Oby Nwankwo said that this will be difficult to sell in the South East and promised that the section will be reconstructed to send the actual message across so that there will be no room for misconceptions or misunderstandings.

H.R.H Igwe Chris Ngene said he would want some of the sections in the bill to be dropped because they have no value. He referred to the section where a woman should have the right to either retain her maiden name or adopt her husband’s name. He also mentioned that the breaking of kola nut is not for everyone even amongst men so when women propose that they should be allowed to break kola nut that would be very difficult to achieve. He suggested that we should focus on the section of the bill that helps women to live up to their full potentials without tampering with the culture and tradition of the people. Ms Nwankwo explained again that issues such as breaking of kolanuts by women are not included in the bill because there are more serious issues of discrimination that the bill is addressing. She reminded the Royal fathers of the VAPP Act that has prohibited some of the obnoxious customs. She urged them to be open-minded and embrace the changes that come with civilization.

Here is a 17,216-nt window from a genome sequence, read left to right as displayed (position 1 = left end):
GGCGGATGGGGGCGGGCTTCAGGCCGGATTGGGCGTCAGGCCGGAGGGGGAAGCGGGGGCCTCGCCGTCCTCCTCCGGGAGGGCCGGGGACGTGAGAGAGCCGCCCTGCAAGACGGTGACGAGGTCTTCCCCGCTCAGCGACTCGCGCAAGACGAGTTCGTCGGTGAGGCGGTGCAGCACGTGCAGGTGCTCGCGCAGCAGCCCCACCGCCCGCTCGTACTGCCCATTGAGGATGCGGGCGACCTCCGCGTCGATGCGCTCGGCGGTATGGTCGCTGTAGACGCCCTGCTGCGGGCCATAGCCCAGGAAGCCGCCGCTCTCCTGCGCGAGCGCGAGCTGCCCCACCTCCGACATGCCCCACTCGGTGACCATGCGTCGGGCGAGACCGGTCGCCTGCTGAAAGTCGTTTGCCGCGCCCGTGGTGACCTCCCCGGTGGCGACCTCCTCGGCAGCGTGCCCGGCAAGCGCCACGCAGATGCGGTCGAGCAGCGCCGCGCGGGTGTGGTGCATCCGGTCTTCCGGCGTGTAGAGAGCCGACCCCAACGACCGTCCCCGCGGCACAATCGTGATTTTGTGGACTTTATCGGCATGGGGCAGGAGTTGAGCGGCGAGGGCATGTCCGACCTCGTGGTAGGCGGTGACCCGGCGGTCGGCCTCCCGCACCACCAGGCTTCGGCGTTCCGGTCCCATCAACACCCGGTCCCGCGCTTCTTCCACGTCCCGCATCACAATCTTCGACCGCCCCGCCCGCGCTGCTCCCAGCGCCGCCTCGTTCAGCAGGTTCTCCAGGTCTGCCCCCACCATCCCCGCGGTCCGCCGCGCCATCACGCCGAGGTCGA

Oby Nwankwo expressed the gratitude of the organisers of the Roundtable to the Royal fathers for their active participation in the Round table and the openness they exhibited in the discussions so far. She introduced the last session, which is the commitment session. She explained that the session provides an opportunity for participants to make concrete commitments on how to take the discussions in this meeting forward when they return to their domains. She stated that the objectives of the Roundtable is to get the Royal fathers involved in the campaign for the domestication of the VAPP Act and the passage of the GEO bill at the national level and in the states. She promised that the CDs of the movies they just watched and the full version of the VAPP Act will be sent to them as soon as they are ready.